Thank you for being a conservation voter,

Kim Coble, Maryland LCV
Executive Director

The full legislative summary is here.

Stay connected with us while practicing social distancing:

  

Long-time Environmental Champions join Maryland LCV

By Ed Hatcher, Board Chair

Nothing is more important than protecting the air we breathe, the water we drink, and the land on which we live, and these issues are even more urgent because of the climate crisis and now the coronavirus outbreak.

The public health crisis has made the Maryland LCV team more determined than ever to advance our mission of keeping elected officials responsive and accountable to each and every one of us.

That’s why I am thrilled to announce our two new board members Stuart Clarke and Steve Lafferty.

Stuart and Steve are long-time environmental champions well suited to advance our mission of accountability during these challenging times. They will also be important players as we work to make Maryland a national leader in what can be done at the state level to combat climate change.

Stuart is vice president of strategic initiatives for University of Maryland Center for Environmental Sciences (UMCES). Steve is a former Maryland State delegate and now Baltimore County’s chief sustainability officer.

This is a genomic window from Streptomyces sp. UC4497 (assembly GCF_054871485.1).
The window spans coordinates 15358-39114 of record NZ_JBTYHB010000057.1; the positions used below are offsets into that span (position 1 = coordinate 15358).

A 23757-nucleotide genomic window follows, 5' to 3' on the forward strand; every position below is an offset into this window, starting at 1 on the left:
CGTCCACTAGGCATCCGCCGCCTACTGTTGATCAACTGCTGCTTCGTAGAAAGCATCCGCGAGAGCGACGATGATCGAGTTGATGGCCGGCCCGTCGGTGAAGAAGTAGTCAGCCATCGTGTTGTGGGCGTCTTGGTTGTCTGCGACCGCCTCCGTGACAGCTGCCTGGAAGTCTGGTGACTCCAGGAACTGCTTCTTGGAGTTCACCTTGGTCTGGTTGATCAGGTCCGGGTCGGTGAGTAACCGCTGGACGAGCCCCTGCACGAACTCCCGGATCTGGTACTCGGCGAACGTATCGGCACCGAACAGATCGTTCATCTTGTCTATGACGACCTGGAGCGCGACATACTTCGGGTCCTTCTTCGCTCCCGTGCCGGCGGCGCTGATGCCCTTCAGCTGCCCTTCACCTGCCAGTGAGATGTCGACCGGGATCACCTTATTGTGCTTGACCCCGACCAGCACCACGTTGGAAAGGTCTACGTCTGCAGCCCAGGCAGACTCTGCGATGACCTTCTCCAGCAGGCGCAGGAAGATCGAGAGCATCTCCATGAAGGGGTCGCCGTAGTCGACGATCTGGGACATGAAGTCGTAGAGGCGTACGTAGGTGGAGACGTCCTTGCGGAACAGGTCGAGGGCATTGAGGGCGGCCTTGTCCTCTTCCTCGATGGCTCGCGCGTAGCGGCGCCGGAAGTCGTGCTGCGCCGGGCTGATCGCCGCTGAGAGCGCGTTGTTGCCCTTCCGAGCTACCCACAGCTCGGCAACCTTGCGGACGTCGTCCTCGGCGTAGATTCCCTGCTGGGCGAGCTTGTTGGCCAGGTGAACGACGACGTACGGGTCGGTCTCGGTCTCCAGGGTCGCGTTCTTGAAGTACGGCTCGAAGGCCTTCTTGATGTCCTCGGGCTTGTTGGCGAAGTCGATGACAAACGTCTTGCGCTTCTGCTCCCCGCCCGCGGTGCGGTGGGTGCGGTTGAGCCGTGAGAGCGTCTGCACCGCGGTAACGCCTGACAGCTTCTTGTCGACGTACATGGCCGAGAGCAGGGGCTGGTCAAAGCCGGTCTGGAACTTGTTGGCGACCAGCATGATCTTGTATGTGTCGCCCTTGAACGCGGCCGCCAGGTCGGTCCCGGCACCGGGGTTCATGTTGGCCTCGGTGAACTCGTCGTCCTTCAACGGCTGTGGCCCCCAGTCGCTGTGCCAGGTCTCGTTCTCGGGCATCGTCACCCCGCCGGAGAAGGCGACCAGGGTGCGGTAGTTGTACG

We are thrilled to welcome these two long-time environmental champions onto our board. Maryland LCV is working to make Maryland a national leader in demonstrating what can be done at the state level to combat climate change. Stuart and Steve will be important players in our efforts.

Stuart Clarke

 

STUART CLARKE

Before joining UMCES, Clarke served as the executive director of the Town Creek Foundation, a private philanthropic foundation dedicated to a sustainable environment. He has also acted as co-chair of the Maryland Climate Commission,  and as a trustee for Greenpeace USA.

Stuart earned a graduate degree in political science from Yale University. He and his family reside on the Eastern Shore.

Hon. Steve Lafferty

STEVE LAFFERTY